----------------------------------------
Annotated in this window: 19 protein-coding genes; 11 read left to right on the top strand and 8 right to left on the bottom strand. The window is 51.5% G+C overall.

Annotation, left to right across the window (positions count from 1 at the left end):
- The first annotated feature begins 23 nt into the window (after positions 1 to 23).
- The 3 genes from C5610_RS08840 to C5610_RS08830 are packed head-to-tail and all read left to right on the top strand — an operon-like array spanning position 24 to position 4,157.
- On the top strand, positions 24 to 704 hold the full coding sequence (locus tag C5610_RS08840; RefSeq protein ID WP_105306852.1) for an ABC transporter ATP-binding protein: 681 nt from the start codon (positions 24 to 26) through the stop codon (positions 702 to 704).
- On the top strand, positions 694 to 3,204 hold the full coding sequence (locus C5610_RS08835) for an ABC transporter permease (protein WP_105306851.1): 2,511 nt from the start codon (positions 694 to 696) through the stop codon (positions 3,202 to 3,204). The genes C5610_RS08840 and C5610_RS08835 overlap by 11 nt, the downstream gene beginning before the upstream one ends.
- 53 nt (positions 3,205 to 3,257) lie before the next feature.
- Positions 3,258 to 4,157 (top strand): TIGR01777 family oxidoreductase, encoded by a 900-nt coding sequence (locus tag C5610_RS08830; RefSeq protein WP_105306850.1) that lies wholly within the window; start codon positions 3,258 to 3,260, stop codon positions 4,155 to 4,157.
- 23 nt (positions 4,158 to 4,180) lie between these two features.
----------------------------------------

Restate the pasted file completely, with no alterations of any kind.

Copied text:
Annotated in this window: 19 protein-coding genes; 11 read left to right on the top strand and 8 right to left on the bottom strand. The window is 51.5% G+C overall.

Annotation, left to right across the window (positions count from 1 at the left end):
- The first annotated feature begins 23 nt into the window (after positions 1 to 23).
- The 3 genes from C5610_RS08840 to C5610_RS08830 are packed head-to-tail and all read left to right on the top strand — an operon-like array spanning position 24 to position 4,157.
- On the top strand, positions 24 to 704 hold the full coding sequence (locus tag C5610_RS08840; RefSeq protein ID WP_105306852.1) for an ABC transporter ATP-binding protein: 681 nt from the start codon (positions 24 to 26) through the stop codon (positions 702 to 704).
- On the top strand, positions 694 to 3,204 hold the full coding sequence (locus C5610_RS08835) for an ABC transporter permease (protein WP_105306851.1): 2,511 nt from the start codon (positions 694 to 696) through the stop codon (positions 3,202 to 3,204). The genes C5610_RS08840 and C5610_RS08835 overlap by 11 nt, the downstream gene beginning before the upstream one ends.
- 53 nt (positions 3,205 to 3,257) lie before the next feature.
- Positions 3,258 to 4,157 (top strand): TIGR01777 family oxidoreductase, encoded by a 900-nt coding sequence (locus tag C5610_RS08830; RefSeq protein WP_105306850.1) that lies wholly within the window; start codon positions 3,258 to 3,260, stop codon positions 4,155 to 4,157.
- 23 nt (positions 4,158 to 4,180) lie between these two features.